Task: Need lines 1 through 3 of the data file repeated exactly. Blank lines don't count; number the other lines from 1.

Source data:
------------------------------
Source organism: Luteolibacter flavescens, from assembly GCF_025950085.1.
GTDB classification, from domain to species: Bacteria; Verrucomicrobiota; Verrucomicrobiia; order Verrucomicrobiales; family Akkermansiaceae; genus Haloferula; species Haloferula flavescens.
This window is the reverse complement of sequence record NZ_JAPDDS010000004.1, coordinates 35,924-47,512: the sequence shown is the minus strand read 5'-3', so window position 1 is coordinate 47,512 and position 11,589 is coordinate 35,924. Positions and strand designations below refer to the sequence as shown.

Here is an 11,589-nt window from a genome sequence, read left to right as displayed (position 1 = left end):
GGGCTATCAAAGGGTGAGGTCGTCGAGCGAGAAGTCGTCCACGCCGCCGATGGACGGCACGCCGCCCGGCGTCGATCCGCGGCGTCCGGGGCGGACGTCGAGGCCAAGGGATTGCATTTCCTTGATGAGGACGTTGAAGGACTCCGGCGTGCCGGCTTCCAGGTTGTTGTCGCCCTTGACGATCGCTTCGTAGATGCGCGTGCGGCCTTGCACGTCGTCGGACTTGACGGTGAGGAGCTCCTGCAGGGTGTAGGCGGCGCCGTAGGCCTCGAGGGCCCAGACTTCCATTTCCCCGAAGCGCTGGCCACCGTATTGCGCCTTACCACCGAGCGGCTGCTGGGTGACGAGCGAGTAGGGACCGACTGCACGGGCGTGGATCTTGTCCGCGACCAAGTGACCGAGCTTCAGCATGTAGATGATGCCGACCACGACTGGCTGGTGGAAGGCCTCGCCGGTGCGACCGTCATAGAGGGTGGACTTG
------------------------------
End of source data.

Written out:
Source organism: Luteolibacter flavescens, from assembly GCF_025950085.1.
GTDB classification, from domain to species: Bacteria; Verrucomicrobiota; Verrucomicrobiia; order Verrucomicrobiales; family Akkermansiaceae; genus Haloferula; species Haloferula flavescens.
This window is the reverse complement of sequence record NZ_JAPDDS010000004.1, coordinates 35,924-47,512: the sequence shown is the minus strand read 5'-3', so window position 1 is coordinate 47,512 and position 11,589 is coordinate 35,924. Positions and strand designations below refer to the sequence as shown.